Today marks the 218th anniversary of the birth of poet John Keats. He was born on October 31, 1795 in London, England and was was one of the main figures of the second generation of Romantic poets. Although his poems were not generally well received by critics during his life, his reputation grew after his death, so that by the end of the 19th century he had become one of the most beloved of all English poets. He was the first child of Thomas and Frances Keats. They were affectionate and loving toward their children. John especially shared a close relationship with his mother. His father died in an accident in 1804. His mother, after a second marriage and divorce, died from a lung disease in 1810. In 1811 Keats became an apprentice to a druggist in Edmonton, England. There Keats first tried his hand at writing and produced four short poems entitled "Imitation of Spenser." On October 2, 1815, Keats started medical studies at Guy's Hospital, but poetry gained an increasing hold on his imagination. His first volume of poems was published in March 1817. His next work, Endymion: A Poetic Romance, was published in May 1818. In September 1820, although his health had been declining for some time, Keats traveled to Italy on an invitation from his friend and fellow poet Percy Bysshe Shelley. He died in Rome on February 23, 1821, from tuberculosis at the age of twenty-five and was buried at the Protestant Cemetery in Rome. When Keats died he had been writing poetry seriously for only about six years, and publishing for only four. In his lifetime, sales of Keats's three volumes of poetry probably amounted to only 200 copies.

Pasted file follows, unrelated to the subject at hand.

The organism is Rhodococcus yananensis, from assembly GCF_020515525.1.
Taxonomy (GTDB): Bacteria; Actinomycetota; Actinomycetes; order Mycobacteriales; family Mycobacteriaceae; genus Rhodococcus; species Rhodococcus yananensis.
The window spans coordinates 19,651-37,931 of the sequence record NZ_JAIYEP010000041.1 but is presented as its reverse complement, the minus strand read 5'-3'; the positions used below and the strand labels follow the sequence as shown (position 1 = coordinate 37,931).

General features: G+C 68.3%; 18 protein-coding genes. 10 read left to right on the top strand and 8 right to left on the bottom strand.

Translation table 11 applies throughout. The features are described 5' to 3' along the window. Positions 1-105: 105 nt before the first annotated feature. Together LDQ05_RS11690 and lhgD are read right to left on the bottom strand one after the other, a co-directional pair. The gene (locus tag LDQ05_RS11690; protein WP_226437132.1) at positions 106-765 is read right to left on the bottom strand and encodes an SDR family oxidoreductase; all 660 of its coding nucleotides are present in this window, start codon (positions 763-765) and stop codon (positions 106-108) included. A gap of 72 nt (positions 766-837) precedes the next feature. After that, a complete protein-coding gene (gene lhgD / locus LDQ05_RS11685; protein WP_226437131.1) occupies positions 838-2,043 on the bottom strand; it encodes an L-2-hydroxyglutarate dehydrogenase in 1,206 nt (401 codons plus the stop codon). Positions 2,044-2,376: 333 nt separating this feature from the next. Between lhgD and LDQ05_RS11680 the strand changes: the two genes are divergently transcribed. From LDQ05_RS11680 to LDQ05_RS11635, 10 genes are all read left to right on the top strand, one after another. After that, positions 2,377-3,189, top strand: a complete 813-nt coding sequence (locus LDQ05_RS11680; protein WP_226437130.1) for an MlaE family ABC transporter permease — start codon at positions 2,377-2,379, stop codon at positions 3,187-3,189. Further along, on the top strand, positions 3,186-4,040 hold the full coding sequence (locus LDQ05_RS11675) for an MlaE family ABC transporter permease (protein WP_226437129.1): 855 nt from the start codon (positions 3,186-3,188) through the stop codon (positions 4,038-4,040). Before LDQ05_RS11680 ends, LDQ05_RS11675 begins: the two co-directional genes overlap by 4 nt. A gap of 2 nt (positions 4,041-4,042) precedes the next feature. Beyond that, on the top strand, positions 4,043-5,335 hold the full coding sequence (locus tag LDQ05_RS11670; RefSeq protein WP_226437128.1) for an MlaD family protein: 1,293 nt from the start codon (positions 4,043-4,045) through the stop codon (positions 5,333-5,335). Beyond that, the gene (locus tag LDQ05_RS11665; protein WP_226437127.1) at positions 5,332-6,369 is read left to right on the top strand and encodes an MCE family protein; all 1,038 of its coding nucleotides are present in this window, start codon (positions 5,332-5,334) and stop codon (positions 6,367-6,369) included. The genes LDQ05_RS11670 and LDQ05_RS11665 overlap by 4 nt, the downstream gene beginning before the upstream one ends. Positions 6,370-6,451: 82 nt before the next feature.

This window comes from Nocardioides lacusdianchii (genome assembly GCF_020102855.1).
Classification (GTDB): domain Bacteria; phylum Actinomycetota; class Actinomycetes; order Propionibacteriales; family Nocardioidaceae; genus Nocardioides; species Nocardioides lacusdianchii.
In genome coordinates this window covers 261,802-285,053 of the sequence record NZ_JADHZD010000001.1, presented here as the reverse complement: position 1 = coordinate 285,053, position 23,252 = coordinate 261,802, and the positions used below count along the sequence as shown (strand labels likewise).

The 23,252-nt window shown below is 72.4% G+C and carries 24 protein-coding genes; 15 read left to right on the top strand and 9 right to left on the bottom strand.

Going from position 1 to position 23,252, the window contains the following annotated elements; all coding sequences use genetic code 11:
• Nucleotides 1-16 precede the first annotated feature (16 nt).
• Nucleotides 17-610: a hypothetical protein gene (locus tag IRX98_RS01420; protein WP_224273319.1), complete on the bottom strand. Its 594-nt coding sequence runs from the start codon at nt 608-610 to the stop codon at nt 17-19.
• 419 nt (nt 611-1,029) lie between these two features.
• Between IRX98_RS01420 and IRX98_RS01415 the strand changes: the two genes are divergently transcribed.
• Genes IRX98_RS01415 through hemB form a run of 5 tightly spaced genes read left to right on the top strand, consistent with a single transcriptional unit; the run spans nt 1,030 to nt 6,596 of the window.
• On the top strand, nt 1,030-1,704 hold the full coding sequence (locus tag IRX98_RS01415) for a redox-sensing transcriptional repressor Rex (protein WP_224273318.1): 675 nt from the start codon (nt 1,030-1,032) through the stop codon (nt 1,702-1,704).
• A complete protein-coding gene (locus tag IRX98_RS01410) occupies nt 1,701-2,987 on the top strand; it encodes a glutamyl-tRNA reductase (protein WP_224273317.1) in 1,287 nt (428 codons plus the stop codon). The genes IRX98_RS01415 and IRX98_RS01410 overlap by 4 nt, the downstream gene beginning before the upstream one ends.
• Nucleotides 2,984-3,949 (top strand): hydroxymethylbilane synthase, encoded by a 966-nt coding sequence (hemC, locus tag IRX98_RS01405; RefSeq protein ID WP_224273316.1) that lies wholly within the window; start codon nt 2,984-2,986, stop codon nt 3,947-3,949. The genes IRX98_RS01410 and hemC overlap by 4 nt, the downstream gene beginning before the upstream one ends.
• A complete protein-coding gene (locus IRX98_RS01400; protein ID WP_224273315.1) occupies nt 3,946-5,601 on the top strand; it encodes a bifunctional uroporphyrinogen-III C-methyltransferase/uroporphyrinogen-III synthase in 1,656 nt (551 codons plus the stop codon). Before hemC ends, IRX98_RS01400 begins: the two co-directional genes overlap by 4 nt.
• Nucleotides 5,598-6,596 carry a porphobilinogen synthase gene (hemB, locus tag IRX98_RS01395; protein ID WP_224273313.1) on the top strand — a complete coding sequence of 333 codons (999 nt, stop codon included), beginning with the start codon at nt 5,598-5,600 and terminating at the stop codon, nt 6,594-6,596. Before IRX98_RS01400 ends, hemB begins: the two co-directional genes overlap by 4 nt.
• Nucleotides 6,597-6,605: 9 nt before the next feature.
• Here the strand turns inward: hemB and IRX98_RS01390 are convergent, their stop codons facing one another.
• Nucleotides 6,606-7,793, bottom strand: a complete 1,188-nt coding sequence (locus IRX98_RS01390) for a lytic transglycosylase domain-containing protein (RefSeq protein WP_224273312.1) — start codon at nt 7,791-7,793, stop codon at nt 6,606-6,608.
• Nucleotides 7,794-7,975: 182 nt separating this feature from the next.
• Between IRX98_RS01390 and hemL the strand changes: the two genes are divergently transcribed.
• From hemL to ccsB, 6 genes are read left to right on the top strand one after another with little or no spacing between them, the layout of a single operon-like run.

Michael Thomas Barry is the author of Literary Legends of the British Isles. The book can be purchased from Amazon through the following links: